Pittsburgh Pirates Rotation Struggles Resume: Why Not Chris Resop?


The Pittsburgh Pirates seem to always be looking for starting pitching.  The rotation is off to a surprising start, but @wilymotown brought a great question to our attention on twitter. 

Why isn’t Chris Resop ever mentioned as a rotation option? 

The Pittsburgh Pirates have talent on their roster.   It’s a shame that more of them aren’t pitchers, but if a fan takes a deeper look, one of those talented pitchers is right handed pitcher Chris Resop. You might have forgot just how impressive some of the work he did was, especially at the end of last season.

The Bucs made a lot of headlines for grabbing James McDonald and Andrew Lambo in a trade with the Los Angeles Dodgers. After the trades of Javier Lopez and D.J. Carassco, the Pirates were in serious need for middle relief help.

On August 4 GM Neal Huntington and company fixed that problem by heading to the waiver wire where they grabbed Chan Ho Park and Chris Resop. Everyone knew who Park was, but Resop was the pitcher that opened some eyes within the Pirates organization.

In an excellent article written in December by Dana Caldwell and linked at the bottom of this post, Resop discussed in greater detail his role with the Pirates.

"“I don’t think people realize how difficult it is to stay sharp and stay mechanically sound, and that’s kind of the role I’ve been in so far in my career. I haven’t had a definitive role where I know what my situation is and what I’m required to do going into games.”–Chris Resop"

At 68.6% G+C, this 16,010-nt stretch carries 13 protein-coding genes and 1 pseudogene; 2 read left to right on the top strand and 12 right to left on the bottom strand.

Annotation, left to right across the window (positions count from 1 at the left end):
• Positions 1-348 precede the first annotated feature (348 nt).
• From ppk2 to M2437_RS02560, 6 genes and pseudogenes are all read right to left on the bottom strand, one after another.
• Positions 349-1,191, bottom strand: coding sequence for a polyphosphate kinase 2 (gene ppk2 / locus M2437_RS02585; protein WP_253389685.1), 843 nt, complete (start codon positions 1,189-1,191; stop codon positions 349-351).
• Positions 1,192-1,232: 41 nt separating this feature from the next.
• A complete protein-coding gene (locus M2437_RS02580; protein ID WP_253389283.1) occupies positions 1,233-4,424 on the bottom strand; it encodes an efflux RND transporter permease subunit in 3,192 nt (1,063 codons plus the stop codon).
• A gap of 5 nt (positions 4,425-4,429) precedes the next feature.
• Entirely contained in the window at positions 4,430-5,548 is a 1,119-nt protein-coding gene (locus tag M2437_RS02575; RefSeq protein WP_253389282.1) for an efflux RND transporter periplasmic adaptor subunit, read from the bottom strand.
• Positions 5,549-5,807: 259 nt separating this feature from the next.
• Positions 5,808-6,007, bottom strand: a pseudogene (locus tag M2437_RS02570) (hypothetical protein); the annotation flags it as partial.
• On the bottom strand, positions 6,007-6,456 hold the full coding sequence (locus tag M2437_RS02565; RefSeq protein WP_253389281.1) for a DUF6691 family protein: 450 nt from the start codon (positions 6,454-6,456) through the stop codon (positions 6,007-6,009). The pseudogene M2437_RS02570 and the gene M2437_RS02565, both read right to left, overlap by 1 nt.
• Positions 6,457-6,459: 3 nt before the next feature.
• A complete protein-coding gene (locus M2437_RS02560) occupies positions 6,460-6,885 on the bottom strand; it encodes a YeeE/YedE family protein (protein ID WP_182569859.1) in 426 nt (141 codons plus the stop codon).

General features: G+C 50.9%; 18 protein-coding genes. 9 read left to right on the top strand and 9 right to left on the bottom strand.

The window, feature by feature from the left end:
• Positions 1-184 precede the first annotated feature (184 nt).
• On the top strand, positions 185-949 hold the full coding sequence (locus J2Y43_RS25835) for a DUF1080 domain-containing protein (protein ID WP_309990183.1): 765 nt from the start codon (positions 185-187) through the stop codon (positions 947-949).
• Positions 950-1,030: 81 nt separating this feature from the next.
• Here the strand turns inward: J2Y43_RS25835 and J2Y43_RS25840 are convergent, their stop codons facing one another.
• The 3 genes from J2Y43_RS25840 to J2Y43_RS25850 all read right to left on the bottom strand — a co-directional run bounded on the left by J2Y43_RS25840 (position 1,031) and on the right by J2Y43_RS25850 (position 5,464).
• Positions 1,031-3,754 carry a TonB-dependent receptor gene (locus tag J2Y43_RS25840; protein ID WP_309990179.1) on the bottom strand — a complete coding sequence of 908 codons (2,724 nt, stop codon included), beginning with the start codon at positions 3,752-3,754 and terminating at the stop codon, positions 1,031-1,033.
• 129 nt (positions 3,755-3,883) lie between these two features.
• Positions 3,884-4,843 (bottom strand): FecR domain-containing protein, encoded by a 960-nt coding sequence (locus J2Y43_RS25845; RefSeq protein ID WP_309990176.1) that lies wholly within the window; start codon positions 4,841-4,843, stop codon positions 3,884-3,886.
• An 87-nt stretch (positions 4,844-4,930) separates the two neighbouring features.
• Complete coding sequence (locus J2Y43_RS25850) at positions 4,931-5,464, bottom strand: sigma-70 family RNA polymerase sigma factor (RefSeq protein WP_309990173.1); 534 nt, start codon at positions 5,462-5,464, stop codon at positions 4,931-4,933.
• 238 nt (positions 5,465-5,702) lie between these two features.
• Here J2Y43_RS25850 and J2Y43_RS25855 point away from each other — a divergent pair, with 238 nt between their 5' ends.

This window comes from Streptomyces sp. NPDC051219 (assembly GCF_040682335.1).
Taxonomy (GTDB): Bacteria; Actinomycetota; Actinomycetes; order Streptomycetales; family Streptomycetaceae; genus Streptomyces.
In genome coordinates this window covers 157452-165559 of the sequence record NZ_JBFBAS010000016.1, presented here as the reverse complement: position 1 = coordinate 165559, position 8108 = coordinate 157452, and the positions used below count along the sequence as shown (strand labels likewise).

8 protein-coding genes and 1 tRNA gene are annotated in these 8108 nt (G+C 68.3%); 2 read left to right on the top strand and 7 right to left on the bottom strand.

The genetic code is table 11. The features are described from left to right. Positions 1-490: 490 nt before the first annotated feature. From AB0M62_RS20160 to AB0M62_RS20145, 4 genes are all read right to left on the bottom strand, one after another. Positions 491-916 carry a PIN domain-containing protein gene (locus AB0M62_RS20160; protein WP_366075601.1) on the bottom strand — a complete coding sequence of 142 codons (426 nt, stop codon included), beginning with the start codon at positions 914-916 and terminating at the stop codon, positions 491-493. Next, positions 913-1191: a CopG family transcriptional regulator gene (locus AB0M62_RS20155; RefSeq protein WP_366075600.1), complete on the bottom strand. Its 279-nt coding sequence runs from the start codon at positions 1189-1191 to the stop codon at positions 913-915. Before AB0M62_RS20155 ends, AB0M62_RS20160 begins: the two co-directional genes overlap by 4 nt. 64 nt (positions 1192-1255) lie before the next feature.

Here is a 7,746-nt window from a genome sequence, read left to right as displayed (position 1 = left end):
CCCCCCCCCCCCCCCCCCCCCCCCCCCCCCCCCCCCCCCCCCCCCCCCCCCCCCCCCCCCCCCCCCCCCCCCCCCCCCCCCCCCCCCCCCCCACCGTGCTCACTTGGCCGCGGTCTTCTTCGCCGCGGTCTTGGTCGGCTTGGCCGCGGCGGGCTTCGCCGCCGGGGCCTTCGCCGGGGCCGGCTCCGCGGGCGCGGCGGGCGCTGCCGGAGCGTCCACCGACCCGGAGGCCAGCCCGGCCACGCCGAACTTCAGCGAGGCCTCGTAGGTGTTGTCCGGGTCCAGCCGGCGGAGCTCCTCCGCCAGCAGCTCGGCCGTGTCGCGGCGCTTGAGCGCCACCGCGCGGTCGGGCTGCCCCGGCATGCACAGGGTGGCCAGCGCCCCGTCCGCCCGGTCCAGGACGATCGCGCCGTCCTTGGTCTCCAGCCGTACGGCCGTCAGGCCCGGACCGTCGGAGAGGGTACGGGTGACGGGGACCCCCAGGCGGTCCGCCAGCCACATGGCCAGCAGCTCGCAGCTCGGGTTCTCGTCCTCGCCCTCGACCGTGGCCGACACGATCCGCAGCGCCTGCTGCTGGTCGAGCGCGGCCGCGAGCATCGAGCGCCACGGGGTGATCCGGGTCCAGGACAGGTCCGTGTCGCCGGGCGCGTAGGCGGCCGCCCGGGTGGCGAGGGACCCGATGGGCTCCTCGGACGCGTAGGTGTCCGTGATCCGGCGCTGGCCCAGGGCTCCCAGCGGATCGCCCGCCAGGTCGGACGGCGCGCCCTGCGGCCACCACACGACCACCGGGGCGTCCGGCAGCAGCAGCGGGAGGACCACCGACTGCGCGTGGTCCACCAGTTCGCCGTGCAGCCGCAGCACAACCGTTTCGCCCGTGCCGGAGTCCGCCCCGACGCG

The Pirates put Resop to work immediately as he appeared in seven of the first eleven games. If his work at the end of the season was an indication of how effective he can be, the Pirates found a gem.

"“Right now, they’re looking at me as a late-inning reliever. They said obviously we’ll see how the offseason goes, how the free-agent market goes, and if needed, they may look at me to start.” –Chris Resop"

It was the first we had heard Resop mention that he could possibly be a starter in 2011. As Caldwell wrote, Resop did have success in that role for the Braves organization. At AAA Gwinnett, Resop made his first professional starts, going 6-3 with a 2.09 ERA striking out 91 and issuing just 32 free passes.

While in AAA, Resop got the ground ball at just under 50% of his balls in play. In his 15 starts, Resop held the bad guys to an OBA of .183.

On June 11, just four days before the Braves were forced to make a decision thanks to his unique contract (great story linked below,) Resop went nine innings and allowed just one hit, that baserunner was quickly doubled up on the next batter. His line of nine innings, one hit, no walks, eight strikeouts was just about enough to allow the Braves to get a player for Resop.

Thankfully, the market for a player that was drafted as an outfielder and transformed into a pitcher didn’t amount to much and the Pirates were waiting on the waiver line.

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One thing to remember on the topic is that perhaps with the shaky performance/sickness of Evan Meek maybe Resop is the setup man in waiting if you will.   The Pirates certainly must have a good reason.

We don’t think it makes sense to bring up Brad Lincoln.

James McDonald still looks hurt to us.

Jeff Karstens is Jeff Karstens.

Daniel McCutchen doesn’t do it for us as the long man.

Brian Burres is just fine in AAA.

Stretching out Resop seems to make more sense over the next few games.

It certainly can’t be based entirely on experience alone could it?  Especially when the Pirates starters have been less than stellar recently. Jeff Karstens and Daniel McCutchen don’t intrigue us, Chris Resop, now that’s interesting to at least consider .

Clipped from: www.naplesnews.com (share this clip)

Clipped from: www.fangraphs.com (share this clip)








Salt Lake


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